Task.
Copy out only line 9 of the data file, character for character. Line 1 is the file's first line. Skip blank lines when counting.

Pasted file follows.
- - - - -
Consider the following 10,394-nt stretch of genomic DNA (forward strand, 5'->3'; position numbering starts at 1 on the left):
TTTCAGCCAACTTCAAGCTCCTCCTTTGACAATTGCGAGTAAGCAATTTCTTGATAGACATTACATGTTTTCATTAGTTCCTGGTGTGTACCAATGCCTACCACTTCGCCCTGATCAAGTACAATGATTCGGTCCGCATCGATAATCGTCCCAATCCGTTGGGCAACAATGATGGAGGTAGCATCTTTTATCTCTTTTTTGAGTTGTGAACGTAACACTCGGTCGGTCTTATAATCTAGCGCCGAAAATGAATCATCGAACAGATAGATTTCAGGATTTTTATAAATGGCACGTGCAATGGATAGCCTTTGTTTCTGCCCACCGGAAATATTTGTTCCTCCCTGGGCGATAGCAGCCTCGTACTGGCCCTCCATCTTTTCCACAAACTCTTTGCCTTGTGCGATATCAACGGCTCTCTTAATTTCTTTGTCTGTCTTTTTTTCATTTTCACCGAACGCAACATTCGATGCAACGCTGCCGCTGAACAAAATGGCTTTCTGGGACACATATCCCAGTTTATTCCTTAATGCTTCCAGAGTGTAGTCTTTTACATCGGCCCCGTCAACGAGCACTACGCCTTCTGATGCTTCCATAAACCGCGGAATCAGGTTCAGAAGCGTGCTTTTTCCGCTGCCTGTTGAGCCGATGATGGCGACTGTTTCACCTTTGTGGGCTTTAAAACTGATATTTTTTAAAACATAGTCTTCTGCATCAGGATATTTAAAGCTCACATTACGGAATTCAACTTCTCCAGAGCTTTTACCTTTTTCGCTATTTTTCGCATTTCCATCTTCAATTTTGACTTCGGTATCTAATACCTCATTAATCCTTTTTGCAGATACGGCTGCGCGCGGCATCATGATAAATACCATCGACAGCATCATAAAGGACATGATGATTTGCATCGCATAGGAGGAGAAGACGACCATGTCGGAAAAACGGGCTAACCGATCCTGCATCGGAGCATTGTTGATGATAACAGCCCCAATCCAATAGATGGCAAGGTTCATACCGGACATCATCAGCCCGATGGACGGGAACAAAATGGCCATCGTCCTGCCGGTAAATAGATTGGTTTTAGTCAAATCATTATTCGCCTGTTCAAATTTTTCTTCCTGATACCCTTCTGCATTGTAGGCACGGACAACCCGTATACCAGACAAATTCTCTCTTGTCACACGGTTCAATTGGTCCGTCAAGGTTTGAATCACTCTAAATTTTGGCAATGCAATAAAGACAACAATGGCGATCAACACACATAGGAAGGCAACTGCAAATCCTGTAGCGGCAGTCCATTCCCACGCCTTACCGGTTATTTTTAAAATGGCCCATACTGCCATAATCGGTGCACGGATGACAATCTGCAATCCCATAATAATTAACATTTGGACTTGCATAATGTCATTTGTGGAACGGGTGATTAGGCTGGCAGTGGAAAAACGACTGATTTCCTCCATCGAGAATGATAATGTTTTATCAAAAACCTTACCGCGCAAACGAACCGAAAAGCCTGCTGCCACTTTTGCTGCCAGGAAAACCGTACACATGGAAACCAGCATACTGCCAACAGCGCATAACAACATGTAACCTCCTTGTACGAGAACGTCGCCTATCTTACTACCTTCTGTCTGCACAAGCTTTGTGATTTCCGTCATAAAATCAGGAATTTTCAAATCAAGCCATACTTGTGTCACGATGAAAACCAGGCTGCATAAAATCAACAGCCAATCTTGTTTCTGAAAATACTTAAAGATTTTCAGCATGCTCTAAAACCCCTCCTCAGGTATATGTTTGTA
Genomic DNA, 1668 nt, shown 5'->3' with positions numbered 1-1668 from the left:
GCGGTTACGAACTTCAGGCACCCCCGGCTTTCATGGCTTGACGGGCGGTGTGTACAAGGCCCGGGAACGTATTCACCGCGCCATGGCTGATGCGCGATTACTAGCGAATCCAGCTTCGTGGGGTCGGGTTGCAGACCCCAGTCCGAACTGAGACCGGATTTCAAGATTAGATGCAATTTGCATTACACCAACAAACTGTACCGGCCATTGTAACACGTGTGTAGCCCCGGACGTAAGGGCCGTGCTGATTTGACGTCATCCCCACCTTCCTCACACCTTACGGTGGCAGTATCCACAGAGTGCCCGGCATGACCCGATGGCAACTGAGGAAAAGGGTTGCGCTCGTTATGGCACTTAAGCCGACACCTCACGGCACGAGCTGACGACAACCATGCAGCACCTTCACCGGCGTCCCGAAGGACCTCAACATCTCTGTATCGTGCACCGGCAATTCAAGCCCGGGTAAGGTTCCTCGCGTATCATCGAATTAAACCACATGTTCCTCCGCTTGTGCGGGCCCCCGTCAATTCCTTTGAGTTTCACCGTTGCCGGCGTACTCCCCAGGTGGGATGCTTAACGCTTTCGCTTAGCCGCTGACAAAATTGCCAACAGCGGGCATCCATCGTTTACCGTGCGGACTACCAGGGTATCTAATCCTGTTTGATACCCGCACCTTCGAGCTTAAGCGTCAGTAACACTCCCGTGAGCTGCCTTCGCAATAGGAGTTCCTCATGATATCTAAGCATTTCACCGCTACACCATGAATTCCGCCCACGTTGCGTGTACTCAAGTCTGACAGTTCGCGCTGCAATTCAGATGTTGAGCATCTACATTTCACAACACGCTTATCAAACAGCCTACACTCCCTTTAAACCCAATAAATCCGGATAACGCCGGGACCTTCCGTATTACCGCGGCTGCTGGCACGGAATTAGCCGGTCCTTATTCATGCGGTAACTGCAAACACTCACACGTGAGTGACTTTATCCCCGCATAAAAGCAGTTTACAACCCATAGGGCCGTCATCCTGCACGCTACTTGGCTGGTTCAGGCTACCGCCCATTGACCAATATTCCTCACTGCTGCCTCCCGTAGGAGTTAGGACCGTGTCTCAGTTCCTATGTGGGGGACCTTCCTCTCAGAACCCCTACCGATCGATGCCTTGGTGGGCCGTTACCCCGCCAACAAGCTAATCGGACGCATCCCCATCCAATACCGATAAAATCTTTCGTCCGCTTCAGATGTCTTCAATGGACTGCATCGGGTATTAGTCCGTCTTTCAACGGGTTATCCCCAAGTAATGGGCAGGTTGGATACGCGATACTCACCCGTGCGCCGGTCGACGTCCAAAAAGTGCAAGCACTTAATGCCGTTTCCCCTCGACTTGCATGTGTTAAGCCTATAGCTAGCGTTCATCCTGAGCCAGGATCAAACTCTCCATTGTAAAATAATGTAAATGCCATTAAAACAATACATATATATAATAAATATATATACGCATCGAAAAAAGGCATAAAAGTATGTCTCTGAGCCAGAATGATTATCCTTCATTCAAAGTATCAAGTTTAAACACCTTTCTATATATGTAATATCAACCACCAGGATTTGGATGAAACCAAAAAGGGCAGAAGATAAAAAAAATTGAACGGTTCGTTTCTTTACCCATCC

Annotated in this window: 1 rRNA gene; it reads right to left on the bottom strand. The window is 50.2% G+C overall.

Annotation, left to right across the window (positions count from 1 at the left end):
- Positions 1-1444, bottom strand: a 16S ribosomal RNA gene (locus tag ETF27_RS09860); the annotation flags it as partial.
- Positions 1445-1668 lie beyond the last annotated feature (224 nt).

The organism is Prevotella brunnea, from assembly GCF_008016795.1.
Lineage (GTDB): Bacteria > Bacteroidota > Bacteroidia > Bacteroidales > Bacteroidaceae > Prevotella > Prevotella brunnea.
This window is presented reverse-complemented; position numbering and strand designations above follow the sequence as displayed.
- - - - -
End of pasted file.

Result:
The organism is Prevotella brunnea, from assembly GCF_008016795.1.